Occasioned by the election of the new French President Emmanuel Macron, we turn our gaze toward France. Were the ground-breaking aesthetic ideas of the Bauhaus appreciated there during its lifetime and, if so, what influence did they have?
The fourteen-year history of the Bauhaus is an indicator of both its rapid recognition and the sobering effect of the frequently problematic realisation of its ambitious goals. Modern icons such as the White City in Tel Aviv or educational institutions such as the New Bauhaus in Chicago (today the Illinois Institute of Design) are just a small sample of the many international repercussions of the closure of the Bauhaus by the National Socialists. Less is known, however, about how the ideas of the Bauhaus were received in France at the time, and what impact they had.
This is all the more surprising given that relations between the German and French art worlds intensify again after the end of World War I. In Germany, art collectors, dealers and critics and museum directors focus their attention on art movements from cubism to surrealism. Regular reports about them appear in German art and architecture periodicals. 
In France, too, reviews and articles about German art appear in print, though far less frequently and written not by French cognoscenti of the German art scene, but by German authors. “It would appear that French culture is more self-contained, intent on its own tradition and less receptive to encounters with other philosophies of art, especially so during an age following catastrophic military conflict.”  It is therefore easy to understand why the opening of the Bauhaus as “an ultimately anti-academic project of cultural renewal”  went largely unnoticed in France.
In the last fifteen years of academic research however, we see increasing evidence that the French were indeed aware of the existence of the Bauhaus, even if an extensive reception seemed to be lacking.  Often, prejudices against the former wartime enemies complicated access to the artistic tradition of the emerging Weimar Republic. The French attested to the German people’s inventiveness, discipline and economic and industrial competence, but beyond pure utility they simply had no flair for aesthetics. 
Two different routes
The different traditions and social conditions in the two countries had resulted in different, quite contrary routes to modernity. While in Germany since the foundation of the Deutscher Werkbund in 1907 art and industry had sought a way forward together, in France these two sectors remained largely separate. In France the individually handcrafted masterpiece was highly valued, while at the Bauhaus a method for the artistic training of the craftsman was devised, geared to the production of functional articles of daily use.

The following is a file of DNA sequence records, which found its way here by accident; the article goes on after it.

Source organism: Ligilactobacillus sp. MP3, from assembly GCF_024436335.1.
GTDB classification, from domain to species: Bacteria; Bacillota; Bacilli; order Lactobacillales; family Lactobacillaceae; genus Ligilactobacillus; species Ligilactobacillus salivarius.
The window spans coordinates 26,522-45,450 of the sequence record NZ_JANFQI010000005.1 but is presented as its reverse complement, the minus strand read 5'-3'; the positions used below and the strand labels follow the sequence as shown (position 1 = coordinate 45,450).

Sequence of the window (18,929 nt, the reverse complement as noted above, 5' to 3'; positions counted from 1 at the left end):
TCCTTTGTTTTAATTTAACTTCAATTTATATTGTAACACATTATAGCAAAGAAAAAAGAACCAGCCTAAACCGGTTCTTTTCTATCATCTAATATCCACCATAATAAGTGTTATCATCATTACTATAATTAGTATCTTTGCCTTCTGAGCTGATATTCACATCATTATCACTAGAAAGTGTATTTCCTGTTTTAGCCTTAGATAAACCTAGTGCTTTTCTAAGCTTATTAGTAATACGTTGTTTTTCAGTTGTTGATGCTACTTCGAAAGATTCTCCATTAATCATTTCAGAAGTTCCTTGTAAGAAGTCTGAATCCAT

On these grounds, innovations such as cubism that broke away from the usual aesthetic tradition were viewed as “un-French”. Especially in the years of political tension prior to World War I, this was interpreted as a German attempt to destroy French culture. 
It is therefore all the more fascinating to see that the encounters between the artists in the two countries were not to be curbed, even though the political context at the time provided unfavourable conditions for an exchange of ideas. The artists were sensitive, curious and open to mutual exchange. The intellectual exchange between Walter Gropius and Le Corbusier serves to exemplify how communication about their respective artistic visions took place beyond traditions and borders.
Initial points of contact
In December 1923 L'Esprit nouveau, a French architecture journal published in Paris by Le Corbusier, the poet Paul Dermée and the painter Amédée Ozefant, printed a two-page, anonymous review of the Bauhaus catalogue of the same year under the title Pédagogie (Teaching method).
This article, with reasonable certainty written by Le Corbusier , is the first notable French response to the Bauhaus and shows the stance of the time: It welcomes the agenda of the Bauhaus’s modern concept, calls it a “magnifique album” and grants it the greatest respect. But at the same time it sees fundamental differences in the status of craft in respect of the relationship between design and realisation and is “irritated by the craft-orientated programme of the Bauhaus and its affinity with applied art”.